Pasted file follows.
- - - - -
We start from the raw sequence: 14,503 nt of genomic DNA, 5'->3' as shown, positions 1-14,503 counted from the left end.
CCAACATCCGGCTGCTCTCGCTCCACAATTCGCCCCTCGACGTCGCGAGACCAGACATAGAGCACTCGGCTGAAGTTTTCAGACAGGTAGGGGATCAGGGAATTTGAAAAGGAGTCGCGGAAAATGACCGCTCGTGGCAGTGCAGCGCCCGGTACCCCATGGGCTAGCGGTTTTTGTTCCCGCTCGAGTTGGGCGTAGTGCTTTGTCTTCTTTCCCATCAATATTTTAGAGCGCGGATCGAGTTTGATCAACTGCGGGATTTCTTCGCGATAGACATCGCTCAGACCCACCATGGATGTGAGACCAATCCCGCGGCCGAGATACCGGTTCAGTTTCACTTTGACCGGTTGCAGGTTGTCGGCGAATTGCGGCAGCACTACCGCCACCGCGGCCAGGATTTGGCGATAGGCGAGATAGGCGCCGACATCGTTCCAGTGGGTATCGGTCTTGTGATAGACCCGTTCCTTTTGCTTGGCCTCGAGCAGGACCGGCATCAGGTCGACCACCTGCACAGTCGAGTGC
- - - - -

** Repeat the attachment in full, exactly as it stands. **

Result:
We start from the raw sequence: 14,503 nt of genomic DNA, 5'->3' as shown, positions 1-14,503 counted from the left end.
CCAACATCCGGCTGCTCTCGCTCCACAATTCGCCCCTCGACGTCGCGAGACCAGACATAGAGCACTCGGCTGAAGTTTTCAGACAGGTAGGGGATCAGGGAATTTGAAAAGGAGTCGCGGAAAATGACCGCTCGTGGCAGTGCAGCGCCCGGTACCCCATGGGCTAGCGGTTTTTGTTCCCGCTCGAGTTGGGCGTAGTGCTTTGTCTTCTTTCCCATCAATATTTTAGAGCGCGGATCGAGTTTGATCAACTGCGGGATTTCTTCGCGATAGACATCGCTCAGACCCACCATGGATGTGAGACCAATCCCGCGGCCGAGATACCGGTTCAGTTTCACTTTGACCGGTTGCAGGTTGTCGGCGAATTGCGGCAGCACTACCGCCACCGCGGCCAGGATTTGGCGATAGGCGAGATAGGCGCCGACATCGTTCCAGTGGGTATCGGTCTTGTGATAGACCCGTTCCTTTTGCTTGGCCTCGAGCAGGACCGGCATCAGGTCGACCACCTGCACAGTCGAGTGC